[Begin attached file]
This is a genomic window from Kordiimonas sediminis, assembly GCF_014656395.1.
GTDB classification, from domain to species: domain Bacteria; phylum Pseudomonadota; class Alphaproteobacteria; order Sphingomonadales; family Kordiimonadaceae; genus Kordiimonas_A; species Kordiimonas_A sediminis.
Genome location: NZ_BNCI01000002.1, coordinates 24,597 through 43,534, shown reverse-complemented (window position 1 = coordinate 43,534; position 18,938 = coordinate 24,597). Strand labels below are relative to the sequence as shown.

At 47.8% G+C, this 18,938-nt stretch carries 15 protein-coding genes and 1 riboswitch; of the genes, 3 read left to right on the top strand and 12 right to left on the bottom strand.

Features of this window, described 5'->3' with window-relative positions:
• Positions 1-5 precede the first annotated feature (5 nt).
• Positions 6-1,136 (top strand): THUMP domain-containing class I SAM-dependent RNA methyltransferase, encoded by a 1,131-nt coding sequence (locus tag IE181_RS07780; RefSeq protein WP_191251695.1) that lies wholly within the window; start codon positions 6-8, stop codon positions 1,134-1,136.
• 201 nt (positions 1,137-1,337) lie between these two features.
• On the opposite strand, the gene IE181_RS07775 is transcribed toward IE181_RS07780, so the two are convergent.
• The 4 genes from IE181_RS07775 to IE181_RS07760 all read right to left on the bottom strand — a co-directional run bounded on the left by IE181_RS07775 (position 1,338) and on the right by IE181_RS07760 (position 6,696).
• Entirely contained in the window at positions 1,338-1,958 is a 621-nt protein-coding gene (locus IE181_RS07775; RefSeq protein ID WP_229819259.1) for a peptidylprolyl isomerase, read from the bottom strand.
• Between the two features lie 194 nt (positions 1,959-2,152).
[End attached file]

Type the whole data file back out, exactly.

This is a genomic window from Kordiimonas sediminis, assembly GCF_014656395.1.
GTDB classification, from domain to species: domain Bacteria; phylum Pseudomonadota; class Alphaproteobacteria; order Sphingomonadales; family Kordiimonadaceae; genus Kordiimonas_A; species Kordiimonas_A sediminis.
Genome location: NZ_BNCI01000002.1, coordinates 24,597 through 43,534, shown reverse-complemented (window position 1 = coordinate 43,534; position 18,938 = coordinate 24,597). Strand labels below are relative to the sequence as shown.

At 47.8% G+C, this 18,938-nt stretch carries 15 protein-coding genes and 1 riboswitch; of the genes, 3 read left to right on the top strand and 12 right to left on the bottom strand.

Features of this window, described 5'->3' with window-relative positions:
• Positions 1-5 precede the first annotated feature (5 nt).
• Positions 6-1,136 (top strand): THUMP domain-containing class I SAM-dependent RNA methyltransferase, encoded by a 1,131-nt coding sequence (locus tag IE181_RS07780; RefSeq protein WP_191251695.1) that lies wholly within the window; start codon positions 6-8, stop codon positions 1,134-1,136.
• 201 nt (positions 1,137-1,337) lie between these two features.
• On the opposite strand, the gene IE181_RS07775 is transcribed toward IE181_RS07780, so the two are convergent.
• The 4 genes from IE181_RS07775 to IE181_RS07760 all read right to left on the bottom strand — a co-directional run bounded on the left by IE181_RS07775 (position 1,338) and on the right by IE181_RS07760 (position 6,696).
• Entirely contained in the window at positions 1,338-1,958 is a 621-nt protein-coding gene (locus IE181_RS07775; RefSeq protein ID WP_229819259.1) for a peptidylprolyl isomerase, read from the bottom strand.
• Between the two features lie 194 nt (positions 1,959-2,152).